We've always considered Gunner's breeder a BYB. However, we're not sure if she knows how good her dogs are (at least ours). We paid a whopping $300 for him. Neither of his parents are titled, but there's a couple vom Fleischerheim dogs a few generations back. ScH titles run rampant after (before?) that. Size is well within breed standard.

We got Kenya from a better breeder. All of his dogs are ScH titled, including her parents. Kenya is a large-boned girl; at the high end of the breed standard.

Both are smart, but Gunner is much more intelligent than Kenya. Gunner has a higher ball drive, and is more high strung. Gunner LOVES everyone he meets, unless they try to come in the house when the boss isn't home. He's great with kids, other dogs, everyone.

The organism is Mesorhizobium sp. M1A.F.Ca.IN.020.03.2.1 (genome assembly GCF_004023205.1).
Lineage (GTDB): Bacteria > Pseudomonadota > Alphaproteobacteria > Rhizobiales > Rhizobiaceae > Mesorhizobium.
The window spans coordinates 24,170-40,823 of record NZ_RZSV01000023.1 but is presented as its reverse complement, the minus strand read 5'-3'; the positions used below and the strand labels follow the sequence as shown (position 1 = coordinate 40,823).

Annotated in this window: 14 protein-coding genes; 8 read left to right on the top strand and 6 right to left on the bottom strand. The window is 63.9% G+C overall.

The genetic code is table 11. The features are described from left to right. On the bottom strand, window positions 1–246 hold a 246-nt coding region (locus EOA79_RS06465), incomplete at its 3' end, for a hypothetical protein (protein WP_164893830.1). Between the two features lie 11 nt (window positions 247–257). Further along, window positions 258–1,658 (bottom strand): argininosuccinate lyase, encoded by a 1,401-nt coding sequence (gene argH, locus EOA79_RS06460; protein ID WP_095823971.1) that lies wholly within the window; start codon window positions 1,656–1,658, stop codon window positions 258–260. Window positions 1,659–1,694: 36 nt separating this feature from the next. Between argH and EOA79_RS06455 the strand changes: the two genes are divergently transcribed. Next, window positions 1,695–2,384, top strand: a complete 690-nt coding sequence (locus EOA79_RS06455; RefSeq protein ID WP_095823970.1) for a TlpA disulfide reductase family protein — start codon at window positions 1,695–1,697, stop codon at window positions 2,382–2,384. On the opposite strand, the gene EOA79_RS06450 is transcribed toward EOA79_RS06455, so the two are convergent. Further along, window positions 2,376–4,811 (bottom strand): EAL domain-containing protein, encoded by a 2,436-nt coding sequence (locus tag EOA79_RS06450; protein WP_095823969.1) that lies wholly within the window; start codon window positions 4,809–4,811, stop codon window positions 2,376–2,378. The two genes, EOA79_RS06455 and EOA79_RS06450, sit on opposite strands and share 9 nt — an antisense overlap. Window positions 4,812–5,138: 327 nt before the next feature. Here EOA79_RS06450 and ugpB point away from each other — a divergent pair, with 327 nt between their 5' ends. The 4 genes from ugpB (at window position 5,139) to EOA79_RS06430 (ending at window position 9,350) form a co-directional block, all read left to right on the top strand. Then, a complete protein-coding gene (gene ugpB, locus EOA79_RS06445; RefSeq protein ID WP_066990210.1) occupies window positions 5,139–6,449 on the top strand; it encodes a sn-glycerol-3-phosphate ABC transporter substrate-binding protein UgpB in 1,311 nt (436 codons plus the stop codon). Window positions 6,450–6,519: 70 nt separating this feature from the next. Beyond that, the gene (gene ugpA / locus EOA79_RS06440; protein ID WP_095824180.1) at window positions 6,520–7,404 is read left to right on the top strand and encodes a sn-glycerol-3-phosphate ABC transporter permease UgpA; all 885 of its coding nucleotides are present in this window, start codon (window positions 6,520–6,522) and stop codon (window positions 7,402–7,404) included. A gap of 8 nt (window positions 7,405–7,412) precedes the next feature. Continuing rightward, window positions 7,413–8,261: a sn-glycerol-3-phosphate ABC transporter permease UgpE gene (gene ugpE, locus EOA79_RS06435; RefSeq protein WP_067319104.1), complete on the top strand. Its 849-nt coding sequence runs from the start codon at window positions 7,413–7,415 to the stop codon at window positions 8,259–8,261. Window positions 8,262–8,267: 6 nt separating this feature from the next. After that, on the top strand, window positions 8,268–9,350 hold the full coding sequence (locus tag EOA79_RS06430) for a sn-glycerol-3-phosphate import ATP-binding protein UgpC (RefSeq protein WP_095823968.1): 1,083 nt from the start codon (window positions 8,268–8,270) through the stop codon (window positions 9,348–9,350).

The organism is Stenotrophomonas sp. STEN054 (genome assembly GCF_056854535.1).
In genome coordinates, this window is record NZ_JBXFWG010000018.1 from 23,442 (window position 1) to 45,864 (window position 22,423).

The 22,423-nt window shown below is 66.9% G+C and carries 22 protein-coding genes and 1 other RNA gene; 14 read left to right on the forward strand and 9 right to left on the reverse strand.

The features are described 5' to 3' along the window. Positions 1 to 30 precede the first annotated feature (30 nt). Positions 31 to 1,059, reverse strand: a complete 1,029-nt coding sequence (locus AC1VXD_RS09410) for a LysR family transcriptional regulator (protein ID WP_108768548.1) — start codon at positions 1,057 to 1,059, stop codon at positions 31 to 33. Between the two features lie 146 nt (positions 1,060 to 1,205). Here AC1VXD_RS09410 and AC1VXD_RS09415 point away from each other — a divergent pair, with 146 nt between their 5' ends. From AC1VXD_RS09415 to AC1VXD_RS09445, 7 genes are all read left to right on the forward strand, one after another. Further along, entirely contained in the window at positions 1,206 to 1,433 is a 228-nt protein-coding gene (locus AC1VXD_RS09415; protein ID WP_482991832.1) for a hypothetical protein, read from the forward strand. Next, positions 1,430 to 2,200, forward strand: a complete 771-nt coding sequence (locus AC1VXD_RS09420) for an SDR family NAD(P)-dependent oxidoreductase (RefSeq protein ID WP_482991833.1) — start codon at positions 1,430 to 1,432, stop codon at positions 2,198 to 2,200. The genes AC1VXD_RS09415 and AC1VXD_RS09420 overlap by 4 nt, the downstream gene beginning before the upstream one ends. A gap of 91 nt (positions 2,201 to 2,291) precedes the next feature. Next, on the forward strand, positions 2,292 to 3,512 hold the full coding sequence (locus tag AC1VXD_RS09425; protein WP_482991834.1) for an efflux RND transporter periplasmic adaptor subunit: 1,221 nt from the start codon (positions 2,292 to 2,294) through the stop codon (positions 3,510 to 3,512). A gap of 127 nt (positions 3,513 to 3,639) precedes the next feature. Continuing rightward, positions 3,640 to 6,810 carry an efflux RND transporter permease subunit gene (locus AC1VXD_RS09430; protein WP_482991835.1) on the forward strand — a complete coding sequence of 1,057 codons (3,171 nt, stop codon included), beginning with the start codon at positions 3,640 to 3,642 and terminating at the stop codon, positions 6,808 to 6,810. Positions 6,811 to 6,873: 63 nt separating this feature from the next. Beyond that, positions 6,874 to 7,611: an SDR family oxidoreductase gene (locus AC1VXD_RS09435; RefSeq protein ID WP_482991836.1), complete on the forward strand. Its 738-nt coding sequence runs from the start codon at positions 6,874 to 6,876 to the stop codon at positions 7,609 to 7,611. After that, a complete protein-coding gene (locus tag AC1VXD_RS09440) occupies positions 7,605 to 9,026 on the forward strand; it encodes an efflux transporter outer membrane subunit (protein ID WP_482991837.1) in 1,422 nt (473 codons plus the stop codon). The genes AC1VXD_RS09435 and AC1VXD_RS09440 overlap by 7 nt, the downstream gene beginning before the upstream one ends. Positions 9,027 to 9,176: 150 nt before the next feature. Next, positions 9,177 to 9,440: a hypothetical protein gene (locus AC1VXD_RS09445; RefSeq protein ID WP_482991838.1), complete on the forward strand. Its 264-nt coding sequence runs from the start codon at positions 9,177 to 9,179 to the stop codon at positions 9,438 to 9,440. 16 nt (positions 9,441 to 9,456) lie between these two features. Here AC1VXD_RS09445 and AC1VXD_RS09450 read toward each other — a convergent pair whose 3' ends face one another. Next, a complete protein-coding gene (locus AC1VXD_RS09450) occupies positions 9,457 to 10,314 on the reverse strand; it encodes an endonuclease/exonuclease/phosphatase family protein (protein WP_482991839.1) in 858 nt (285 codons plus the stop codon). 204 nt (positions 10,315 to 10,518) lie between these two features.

Kenya, on the other hand, is agressive towards strangers. She's the biggest baby/whiner in the house, but outside, she's awful. We took them both to be evaluated for Sch training. Gunner "got it" right off the bat. Kenya wasn't interested in the slightest.

Both are in excellent health. No problems at all with either, unless you count a floppy ear (Kenya).

Maybe we were wrong about Gunner's breeder. Maybe we just got one heck of a dog at a great price.
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I'm not sure I would consider Argos and Anka's breeder a total BYB in so far as it implies an unknowledgeable person who just wants to make money off a litter of cute puppies and puts 2 dogs together with complete lack of concern for what they could produce.